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Scottish patients with incurable breast cancer get access to Perjeta

SMC recommends use of life-extending medicine

Monday 14 January: The Scottish Medicines Consortium (SMC) has today recommended that Perjeta® (pertuzumab) should be made available to HER2-positive metastatic breast cancer patients on the NHS. Metastatic breast cancer, also known as stage IV or secondary breast cancer, is when the disease has spread to other parts of the body. Although metastatic breast cancer can’t be cured it can be treated.1


An estimated 983 patients per year in Scotland could be eligible to receive Perjeta in the metastatic setting.2


Dr Iain Macpherson, Consultant Medical Oncologist at The Beatson Cancer Centre in Glasgow said: “Currently in Scotland, we treat HER2-positive metastatic breast cancer with trastuzumab and chemotherapy. The addition of Perjeta has been shown to increase the survival of these patients by 15.7 months on average compared to our current standard of care. The decision is great news for Scottish patients with HER2-positive metastatic breast cancer and could mean valuable additional time to spend with their friends and family.”


Richard Erwin, Roche’s General Manager said: “We’re very pleased that Perjeta will now be available to metastatic breast cancer patients in Scotland. Perjeta was also recently approved for use in the neoadjuvant, or pre-surgery, setting by SMC and we will be submitting for approval in the adjuvant, or post-surgery, setting later this year. We look forward to a continuing to build on our successful and productive relationship with SMC to benefit all appropriate breast cancer patients.”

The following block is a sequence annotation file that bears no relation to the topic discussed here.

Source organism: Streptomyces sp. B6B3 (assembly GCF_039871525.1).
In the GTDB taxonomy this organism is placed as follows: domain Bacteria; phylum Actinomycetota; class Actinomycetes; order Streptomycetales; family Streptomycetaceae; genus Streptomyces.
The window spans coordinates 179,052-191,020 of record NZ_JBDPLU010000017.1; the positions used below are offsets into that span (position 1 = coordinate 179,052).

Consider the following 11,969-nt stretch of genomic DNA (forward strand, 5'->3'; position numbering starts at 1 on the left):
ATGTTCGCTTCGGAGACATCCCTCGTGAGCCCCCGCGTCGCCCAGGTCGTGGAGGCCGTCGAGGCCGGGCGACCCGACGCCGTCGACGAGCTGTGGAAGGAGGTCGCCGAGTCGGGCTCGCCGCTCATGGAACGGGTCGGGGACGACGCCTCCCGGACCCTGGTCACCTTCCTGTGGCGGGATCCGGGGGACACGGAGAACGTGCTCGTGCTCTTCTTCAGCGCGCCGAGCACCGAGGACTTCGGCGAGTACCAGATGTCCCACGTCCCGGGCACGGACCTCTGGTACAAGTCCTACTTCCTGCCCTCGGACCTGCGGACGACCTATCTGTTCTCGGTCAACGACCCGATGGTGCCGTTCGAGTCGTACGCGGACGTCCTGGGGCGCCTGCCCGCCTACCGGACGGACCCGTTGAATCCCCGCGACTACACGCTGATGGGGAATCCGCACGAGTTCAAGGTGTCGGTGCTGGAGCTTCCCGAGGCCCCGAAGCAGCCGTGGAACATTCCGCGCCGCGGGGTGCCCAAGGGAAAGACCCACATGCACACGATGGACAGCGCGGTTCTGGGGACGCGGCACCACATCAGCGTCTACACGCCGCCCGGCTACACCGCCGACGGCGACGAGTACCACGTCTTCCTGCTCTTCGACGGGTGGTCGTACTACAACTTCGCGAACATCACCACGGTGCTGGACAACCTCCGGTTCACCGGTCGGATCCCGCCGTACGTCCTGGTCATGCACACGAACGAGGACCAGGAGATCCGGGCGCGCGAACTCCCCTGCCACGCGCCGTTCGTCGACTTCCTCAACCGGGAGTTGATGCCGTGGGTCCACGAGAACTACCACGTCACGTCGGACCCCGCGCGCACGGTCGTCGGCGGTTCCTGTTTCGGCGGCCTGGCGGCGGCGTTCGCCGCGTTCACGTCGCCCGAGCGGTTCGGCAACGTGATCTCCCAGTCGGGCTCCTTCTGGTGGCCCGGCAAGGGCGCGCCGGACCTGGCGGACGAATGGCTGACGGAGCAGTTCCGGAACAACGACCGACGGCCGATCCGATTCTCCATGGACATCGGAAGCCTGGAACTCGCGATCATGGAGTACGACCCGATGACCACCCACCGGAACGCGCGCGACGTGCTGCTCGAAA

Perjeta is licensed for use in combination with trastuzumab and docetaxel in adult patients with HER2-positive metastatic or locally recurrent unresectable breast cancer, who have not received previous anti-HER2 therapy or chemotherapy for their metastatic disease.3


Perjeta has been shown to be an effective treatment for HER2-positive metastatic breast cancer. In the CLEOPATRA study involving 808 patients with previously untreated HER2-positive metastatic breast cancer, the primary endpoint was independently assessed progression-free survival (PFS). Median PFS was 18.5 months in the Perjeta group compared to 12.4 months in the control group (hazard ratio for progression or death, 0.62; 95% CI, 0.51 to 0.75; P<0.001).4

Final data from a key secondary endpoint of the CLEOPATRA trial showed that Perjeta extended the lives of patients by 15.7 months, compared to the control group (hazard ratio for overall survival 0.68; 95% CI, 0.56 to 0.84; P<0.001, median overall survival was 56.5 vs. 40.8 months). Most adverse events occurred during the administration of docetaxel in the two groups, with long-term cardiac safety maintained.5

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Last Updated: 14-Jan-2019